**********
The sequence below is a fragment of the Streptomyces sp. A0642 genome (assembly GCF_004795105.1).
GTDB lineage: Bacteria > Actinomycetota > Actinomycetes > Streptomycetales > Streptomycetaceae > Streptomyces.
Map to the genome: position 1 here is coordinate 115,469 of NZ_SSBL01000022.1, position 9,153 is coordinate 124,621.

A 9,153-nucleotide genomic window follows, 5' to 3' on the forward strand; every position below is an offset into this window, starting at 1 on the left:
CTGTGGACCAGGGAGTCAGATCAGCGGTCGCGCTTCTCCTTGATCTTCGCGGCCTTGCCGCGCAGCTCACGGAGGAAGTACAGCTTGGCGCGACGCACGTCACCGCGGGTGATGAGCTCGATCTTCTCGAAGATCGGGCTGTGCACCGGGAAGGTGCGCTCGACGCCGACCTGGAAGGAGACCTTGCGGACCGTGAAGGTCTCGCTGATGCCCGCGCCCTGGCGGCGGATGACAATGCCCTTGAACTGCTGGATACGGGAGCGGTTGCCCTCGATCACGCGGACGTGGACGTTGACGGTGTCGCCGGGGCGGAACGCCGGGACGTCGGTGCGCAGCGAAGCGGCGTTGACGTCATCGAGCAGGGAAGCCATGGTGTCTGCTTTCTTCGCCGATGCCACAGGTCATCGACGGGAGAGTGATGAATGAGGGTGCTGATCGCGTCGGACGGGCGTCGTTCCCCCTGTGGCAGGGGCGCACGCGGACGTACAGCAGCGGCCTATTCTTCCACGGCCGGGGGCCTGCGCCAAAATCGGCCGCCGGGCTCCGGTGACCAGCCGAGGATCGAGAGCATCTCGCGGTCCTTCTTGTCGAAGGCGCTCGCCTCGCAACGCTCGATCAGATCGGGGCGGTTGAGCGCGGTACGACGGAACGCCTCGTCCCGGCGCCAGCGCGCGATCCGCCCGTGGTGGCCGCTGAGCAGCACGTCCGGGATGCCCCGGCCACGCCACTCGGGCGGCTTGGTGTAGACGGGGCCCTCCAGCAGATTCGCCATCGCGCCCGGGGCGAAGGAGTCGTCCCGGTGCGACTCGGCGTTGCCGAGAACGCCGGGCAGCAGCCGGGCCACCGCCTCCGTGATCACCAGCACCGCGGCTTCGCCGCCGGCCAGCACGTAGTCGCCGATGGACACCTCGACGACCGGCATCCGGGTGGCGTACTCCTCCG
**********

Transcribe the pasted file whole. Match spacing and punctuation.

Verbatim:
The sequence below is a fragment of the Streptomyces sp. A0642 genome (assembly GCF_004795105.1).
GTDB lineage: Bacteria > Actinomycetota > Actinomycetes > Streptomycetales > Streptomycetaceae > Streptomyces.
Map to the genome: position 1 here is coordinate 115,469 of NZ_SSBL01000022.1, position 9,153 is coordinate 124,621.

A 9,153-nucleotide genomic window follows, 5' to 3' on the forward strand; every position below is an offset into this window, starting at 1 on the left:
CTGTGGACCAGGGAGTCAGATCAGCGGTCGCGCTTCTCCTTGATCTTCGCGGCCTTGCCGCGCAGCTCACGGAGGAAGTACAGCTTGGCGCGACGCACGTCACCGCGGGTGATGAGCTCGATCTTCTCGAAGATCGGGCTGTGCACCGGGAAGGTGCGCTCGACGCCGACCTGGAAGGAGACCTTGCGGACCGTGAAGGTCTCGCTGATGCCCGCGCCCTGGCGGCGGATGACAATGCCCTTGAACTGCTGGATACGGGAGCGGTTGCCCTCGATCACGCGGACGTGGACGTTGACGGTGTCGCCGGGGCGGAACGCCGGGACGTCGGTGCGCAGCGAAGCGGCGTTGACGTCATCGAGCAGGGAAGCCATGGTGTCTGCTTTCTTCGCCGATGCCACAGGTCATCGACGGGAGAGTGATGAATGAGGGTGCTGATCGCGTCGGACGGGCGTCGTTCCCCCTGTGGCAGGGGCGCACGCGGACGTACAGCAGCGGCCTATTCTTCCACGGCCGGGGGCCTGCGCCAAAATCGGCCGCCGGGCTCCGGTGACCAGCCGAGGATCGAGAGCATCTCGCGGTCCTTCTTGTCGAAGGCGCTCGCCTCGCAACGCTCGATCAGATCGGGGCGGTTGAGCGCGGTACGACGGAACGCCTCGTCCCGGCGCCAGCGCGCGATCCGCCCGTGGTGGCCGCTGAGCAGCACGTCCGGGATGCCCCGGCCACGCCACTCGGGCGGCTTGGTGTAGACGGGGCCCTCCAGCAGATTCGCCATCGCGCCCGGGGCGAAGGAGTCGTCCCGGTGCGACTCGGCGTTGCCGAGAACGCCGGGCAGCAGCCGGGCCACCGCCTCCGTGATCACCAGCACCGCGGCTTCGCCGCCGGCCAGCACGTAGTCGCCGATGGACACCTCGACGACCGGCATCCGGGTGGCGTACTCCTCCG